If you can market it and sell it as commercial, then yes that might be viable. I don't think this is a zoning thing, however, I think it's a marketing thing. It's not inconceivable to me that the same property marketed as commercial and catching the attention of commercial RE agents might sell for more. But, again, this is about marketing not zoning. Basically you'd be betting that you are right and the listing agent screwed the pooch. 

Originally posted by @Eric Kristt :

But is the increase in property tax and garbage worth the increase in value by zoning it commercial? I’m looking at the property thinking if I can raise the rents, improve the property with some basic rehab and make it commercial it would be worth a lot more at the time of selling? Is that correct thinking?

  if it gets zoned commercial , then you cant rent it out as apartments . 

Originally posted by @Eric Kristt :

Mike, that's what I'm saying.... they used comparables to generate its value. But I think if you used the noi/cap it would have been valued much higher. My question though is can I purchase it as a residential (valued by comparables), then in 5 years sell it as commercial and use my ROI to value the property and market it with a higher value? Maybe I could rezone it....

I understand. I don't why an investor would pay more per door for the NOI of a 5-plex (commercial financing) vs the NOI of a 4-plex (with residential financing).

Said another way, the market cap rate for a 5-plex could be very similar to the calculated cap rate of a 4-plex.

1-4 = Conventional loan options

5+ = Commercial loan required

The residential title versus commercial title may be to clarify that it is rental units, and not commercial office space, or commercial retail.  The agent should have clarified Commercial residential or commercial multi-family, but clearly they may be lacking some experience in the commercial field.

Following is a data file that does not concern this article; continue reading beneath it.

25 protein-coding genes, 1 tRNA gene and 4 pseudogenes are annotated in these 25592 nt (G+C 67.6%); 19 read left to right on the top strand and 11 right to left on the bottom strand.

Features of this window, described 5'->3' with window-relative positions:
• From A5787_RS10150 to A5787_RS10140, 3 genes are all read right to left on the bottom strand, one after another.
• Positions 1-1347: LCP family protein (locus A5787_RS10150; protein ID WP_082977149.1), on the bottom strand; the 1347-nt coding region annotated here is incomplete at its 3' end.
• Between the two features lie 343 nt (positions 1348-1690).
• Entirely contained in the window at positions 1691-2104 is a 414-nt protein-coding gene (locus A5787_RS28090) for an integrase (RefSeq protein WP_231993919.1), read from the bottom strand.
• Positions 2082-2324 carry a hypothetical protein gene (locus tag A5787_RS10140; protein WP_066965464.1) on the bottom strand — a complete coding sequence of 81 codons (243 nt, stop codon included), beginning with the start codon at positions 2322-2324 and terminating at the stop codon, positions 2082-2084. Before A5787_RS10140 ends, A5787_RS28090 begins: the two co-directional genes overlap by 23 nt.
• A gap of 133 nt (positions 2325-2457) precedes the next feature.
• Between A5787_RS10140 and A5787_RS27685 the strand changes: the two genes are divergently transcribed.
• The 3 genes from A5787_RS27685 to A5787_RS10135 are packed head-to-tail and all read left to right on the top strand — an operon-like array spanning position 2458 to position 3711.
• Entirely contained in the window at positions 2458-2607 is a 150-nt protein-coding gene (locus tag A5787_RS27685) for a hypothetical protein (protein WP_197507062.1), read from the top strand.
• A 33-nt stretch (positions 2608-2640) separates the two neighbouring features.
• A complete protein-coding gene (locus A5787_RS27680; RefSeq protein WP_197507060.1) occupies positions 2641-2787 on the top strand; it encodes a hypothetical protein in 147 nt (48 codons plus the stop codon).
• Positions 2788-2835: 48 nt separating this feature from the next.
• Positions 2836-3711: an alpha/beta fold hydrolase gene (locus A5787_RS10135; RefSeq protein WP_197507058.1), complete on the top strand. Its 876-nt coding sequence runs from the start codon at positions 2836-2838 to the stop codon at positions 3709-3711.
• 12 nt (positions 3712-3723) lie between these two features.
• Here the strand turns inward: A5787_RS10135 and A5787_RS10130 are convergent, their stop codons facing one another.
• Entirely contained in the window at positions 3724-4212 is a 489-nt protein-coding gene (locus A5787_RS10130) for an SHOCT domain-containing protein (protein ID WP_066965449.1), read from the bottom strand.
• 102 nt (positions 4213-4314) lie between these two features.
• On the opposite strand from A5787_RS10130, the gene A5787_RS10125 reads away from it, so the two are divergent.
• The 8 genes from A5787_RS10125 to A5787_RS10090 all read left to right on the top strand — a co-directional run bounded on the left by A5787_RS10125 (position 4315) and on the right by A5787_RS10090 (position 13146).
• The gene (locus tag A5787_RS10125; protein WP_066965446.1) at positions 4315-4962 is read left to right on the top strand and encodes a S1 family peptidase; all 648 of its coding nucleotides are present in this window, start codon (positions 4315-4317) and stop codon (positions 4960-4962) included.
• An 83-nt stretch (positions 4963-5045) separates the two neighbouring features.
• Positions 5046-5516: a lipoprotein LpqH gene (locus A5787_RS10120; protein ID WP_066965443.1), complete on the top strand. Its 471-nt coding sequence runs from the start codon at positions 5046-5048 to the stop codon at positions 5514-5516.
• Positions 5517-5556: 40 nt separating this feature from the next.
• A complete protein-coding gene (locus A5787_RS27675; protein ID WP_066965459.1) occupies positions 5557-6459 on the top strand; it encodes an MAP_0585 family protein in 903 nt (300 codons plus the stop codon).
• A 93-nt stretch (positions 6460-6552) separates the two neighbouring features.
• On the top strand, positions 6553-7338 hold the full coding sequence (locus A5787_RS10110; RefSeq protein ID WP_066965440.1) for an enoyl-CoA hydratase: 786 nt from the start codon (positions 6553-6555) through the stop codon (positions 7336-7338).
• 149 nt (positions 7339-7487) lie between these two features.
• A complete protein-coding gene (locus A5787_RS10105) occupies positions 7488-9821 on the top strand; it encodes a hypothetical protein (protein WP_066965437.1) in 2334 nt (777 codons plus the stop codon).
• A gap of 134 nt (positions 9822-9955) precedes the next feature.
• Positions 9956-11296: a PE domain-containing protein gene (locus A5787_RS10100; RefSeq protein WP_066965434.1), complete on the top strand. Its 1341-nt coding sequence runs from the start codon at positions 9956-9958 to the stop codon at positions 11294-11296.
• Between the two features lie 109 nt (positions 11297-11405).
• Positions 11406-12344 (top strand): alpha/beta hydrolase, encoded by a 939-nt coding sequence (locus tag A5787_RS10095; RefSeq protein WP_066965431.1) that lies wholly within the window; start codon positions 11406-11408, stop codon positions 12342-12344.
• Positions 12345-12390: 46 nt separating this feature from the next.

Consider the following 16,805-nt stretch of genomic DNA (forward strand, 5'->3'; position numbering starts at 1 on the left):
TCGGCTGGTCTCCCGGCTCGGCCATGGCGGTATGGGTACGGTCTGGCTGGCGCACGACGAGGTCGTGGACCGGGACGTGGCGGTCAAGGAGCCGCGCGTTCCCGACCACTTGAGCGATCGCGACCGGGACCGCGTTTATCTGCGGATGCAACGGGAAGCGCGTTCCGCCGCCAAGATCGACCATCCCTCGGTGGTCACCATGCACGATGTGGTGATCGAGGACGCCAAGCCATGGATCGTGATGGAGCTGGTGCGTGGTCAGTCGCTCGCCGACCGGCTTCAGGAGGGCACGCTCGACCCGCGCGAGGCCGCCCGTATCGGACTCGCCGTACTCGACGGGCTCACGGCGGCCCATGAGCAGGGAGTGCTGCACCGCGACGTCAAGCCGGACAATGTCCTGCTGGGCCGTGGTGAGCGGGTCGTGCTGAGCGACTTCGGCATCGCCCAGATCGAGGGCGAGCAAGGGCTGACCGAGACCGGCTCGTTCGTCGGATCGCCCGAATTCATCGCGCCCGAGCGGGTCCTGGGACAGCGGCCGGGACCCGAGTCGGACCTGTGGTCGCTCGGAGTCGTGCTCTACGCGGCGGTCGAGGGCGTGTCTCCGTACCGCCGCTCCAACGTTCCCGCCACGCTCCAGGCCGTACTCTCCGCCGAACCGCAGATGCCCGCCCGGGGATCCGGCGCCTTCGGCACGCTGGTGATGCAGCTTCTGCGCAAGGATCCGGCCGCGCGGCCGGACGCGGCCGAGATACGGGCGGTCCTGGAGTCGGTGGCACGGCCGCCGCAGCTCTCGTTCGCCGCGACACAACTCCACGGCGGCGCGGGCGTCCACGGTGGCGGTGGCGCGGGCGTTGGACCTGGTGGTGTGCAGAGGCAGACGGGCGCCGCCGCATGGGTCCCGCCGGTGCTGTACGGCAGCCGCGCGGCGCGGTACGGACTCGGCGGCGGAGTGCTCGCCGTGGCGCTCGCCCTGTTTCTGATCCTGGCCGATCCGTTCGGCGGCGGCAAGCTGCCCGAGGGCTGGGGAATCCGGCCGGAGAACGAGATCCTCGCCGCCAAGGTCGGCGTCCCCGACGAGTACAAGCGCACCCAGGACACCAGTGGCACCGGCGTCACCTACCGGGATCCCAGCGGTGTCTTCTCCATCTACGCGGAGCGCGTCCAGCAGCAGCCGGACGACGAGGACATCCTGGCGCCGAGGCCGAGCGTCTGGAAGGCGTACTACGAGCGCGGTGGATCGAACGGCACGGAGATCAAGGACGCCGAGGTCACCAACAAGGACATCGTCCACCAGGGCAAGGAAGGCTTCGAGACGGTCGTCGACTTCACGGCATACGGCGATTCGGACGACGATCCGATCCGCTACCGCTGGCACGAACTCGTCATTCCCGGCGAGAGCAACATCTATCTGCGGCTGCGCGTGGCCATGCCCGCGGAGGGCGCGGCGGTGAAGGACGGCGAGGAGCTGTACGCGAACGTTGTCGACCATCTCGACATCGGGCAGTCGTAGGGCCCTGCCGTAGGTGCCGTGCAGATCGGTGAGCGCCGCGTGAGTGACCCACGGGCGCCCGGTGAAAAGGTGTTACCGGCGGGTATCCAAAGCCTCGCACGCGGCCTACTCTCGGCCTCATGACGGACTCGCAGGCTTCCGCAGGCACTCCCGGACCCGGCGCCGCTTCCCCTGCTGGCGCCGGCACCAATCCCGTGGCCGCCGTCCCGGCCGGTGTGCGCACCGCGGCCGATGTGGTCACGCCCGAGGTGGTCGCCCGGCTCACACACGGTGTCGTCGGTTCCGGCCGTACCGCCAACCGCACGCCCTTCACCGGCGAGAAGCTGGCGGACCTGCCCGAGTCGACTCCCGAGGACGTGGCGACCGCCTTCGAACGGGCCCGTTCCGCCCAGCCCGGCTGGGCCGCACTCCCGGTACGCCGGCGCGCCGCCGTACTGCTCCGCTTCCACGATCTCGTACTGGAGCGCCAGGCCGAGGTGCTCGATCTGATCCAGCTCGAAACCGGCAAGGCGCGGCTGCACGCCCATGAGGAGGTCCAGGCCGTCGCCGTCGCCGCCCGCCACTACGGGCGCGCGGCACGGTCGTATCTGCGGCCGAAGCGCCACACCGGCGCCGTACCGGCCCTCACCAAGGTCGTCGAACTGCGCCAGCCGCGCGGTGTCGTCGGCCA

This may be a good opportunity for you to swoop in and get a good commercial multi-family deal if the numbers work for you.

Eric, zoning it commercial versus residential has nothing to do with what you can collect for rent.

If a comparable two bed is renting for 1000 in your area then it will rent for 1000 no matter the zoning.

Tenants don’t know, or care, how the property is zoned.

Frank, the question about zoning was not can I increase rents bc it’s zoned differently. The question was can zoning the property as commercial help to increase the total value of the house at the time of selling....?

@Eric Kristt   As others have stated, financing will be commercial because it is over 4 units. For tax purposes it is a residential rental property. The value should be based on cap rate and condition. You could compare it to a 4-plex. The main difference is that over 4 units, it can't be owner occupied. That limits the market to only pure investors, many of which who are looking for larger buildings. That could subtract from the per unit value over a comparable 4-plex.

Zoning really varies by area. Generally speaking, commercial zoning opens up more possibilities for better use of the land, but that is the biggest advantage I can see. Disadvantage could be a location on a busy street which is less popular for residential, but would be great for a store-front. Zoning can introduce restrictions or open up possibilities. I would research what makes the most sense. I have seen entire city blocks rezoned to commercial and knocked down for a strip mall, so the land can become more valuable, but depends on location.

@Eric Kristt anything above 4 unit is considered a commercial.  Please note that there are tons of rules and regulation from all over different county that are more stricter if you have mutifamily house/buildings that are more than 4 unit.  Some examples are boiler inspection, in NYC, it needs to be check every year and if you don't then there is a 1000 dollar fine.  Also if for any "security deposit" you will also need to have it put into a special escrow account, if it collects interest you have to return the interest with the security deposit.

Create Lasting Wealth Through Real Estate

Join the millions of people achieving financial freedom through the power of real estate investing

Start here